These larval fish are behind the scenes, and it likely will be a long time before you would see them on exhibit. But you can look for the adult needlefish at the top of of the Giant Ocean Tank. They can dart around just below the surface, racing for a morsel of food or to scoot out of the way of hulking sea turtle surfacing for a breath. Plan your visit to the Aquarium this summer and get to know these fish and dozens of other species in this 200,000-gallon Caribbean reef exhibit!


Meet the snake eel

Snake eels share an Order (Anguilliformes) but are in a separate Family (Ophichthidae) than morays (Muraenidae). They are named so because of their strong resemblance to snakes, and you may know a diver that claimed to have seen a sea snake while diving in Florida or the Bahamas. Sea snakes do not inhabit these waters. They likely saw a snake eel!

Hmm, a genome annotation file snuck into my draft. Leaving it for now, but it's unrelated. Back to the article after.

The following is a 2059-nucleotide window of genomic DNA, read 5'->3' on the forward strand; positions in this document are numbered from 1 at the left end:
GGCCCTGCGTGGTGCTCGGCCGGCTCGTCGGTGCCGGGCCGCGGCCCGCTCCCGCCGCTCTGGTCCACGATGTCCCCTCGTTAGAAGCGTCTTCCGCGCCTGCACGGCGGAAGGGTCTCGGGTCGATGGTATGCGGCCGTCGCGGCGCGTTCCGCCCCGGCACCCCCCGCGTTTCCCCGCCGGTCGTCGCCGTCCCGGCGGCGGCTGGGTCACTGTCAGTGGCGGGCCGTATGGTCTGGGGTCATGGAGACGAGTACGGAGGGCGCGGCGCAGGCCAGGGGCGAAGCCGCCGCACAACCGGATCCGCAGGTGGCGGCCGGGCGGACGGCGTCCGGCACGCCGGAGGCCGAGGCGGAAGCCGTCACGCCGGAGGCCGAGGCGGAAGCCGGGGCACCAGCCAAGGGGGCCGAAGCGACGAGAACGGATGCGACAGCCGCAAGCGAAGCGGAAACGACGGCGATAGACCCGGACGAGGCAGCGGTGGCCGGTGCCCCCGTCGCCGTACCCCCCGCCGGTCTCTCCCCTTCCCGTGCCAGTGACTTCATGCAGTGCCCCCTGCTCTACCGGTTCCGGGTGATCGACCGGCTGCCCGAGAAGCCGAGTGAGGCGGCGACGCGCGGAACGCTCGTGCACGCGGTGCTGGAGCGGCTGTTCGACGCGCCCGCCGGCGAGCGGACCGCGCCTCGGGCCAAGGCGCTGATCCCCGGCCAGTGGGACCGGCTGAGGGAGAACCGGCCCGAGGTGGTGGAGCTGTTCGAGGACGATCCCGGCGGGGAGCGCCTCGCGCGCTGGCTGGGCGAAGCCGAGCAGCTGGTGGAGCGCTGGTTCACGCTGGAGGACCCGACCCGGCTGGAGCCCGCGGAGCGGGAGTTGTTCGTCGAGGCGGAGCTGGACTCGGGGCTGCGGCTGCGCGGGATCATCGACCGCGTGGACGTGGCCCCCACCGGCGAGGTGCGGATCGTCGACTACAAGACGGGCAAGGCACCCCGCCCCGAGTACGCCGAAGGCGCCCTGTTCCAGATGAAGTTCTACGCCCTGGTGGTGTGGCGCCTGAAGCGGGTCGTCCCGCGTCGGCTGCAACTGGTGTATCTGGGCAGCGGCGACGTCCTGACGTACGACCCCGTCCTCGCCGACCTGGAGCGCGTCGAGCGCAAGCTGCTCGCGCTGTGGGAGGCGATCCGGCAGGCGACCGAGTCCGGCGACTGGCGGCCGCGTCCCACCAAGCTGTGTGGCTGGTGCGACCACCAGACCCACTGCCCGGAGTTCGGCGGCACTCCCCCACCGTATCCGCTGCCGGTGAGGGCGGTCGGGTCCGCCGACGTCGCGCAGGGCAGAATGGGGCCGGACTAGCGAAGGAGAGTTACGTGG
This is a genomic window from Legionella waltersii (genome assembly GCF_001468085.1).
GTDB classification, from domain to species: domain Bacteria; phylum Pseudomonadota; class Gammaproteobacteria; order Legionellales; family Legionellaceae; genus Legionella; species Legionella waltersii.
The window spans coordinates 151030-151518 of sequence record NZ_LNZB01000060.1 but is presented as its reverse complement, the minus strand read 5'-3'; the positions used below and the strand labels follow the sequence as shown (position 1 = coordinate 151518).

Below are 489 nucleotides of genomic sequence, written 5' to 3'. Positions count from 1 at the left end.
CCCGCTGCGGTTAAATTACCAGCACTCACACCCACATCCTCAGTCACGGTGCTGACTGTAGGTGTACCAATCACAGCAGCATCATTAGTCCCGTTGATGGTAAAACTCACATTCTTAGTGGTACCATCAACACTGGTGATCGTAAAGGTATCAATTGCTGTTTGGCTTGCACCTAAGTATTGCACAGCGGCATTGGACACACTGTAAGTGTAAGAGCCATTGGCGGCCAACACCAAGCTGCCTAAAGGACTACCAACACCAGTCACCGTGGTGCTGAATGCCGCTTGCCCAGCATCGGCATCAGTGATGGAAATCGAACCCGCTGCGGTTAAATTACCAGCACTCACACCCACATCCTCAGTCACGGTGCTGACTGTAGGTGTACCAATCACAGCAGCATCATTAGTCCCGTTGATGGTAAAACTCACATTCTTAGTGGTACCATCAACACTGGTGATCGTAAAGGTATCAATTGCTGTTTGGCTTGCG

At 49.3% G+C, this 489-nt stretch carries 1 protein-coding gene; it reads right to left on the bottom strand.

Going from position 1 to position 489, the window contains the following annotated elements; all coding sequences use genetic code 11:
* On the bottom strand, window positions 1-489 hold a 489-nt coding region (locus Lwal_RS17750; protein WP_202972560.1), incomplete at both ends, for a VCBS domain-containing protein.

Of the 300 or so species of snake eels, five are represented in Caribbean waters. Meet 1 of them: the goldspotted eel, a new addition to our Giant Ocean Tank.

Distinguishing the goldspotted eel from other snake eels is easy.  Look for the bright gold spots with black borders around them.  In comparison, the sharptail eel - a past GOT denizen - has gold spots but no border.

Goldspotted eels can grow to almost 3 1/2 feet in length, though 1-2 1/2 feet is more common.  Ours is a little longer than 2 feet presently.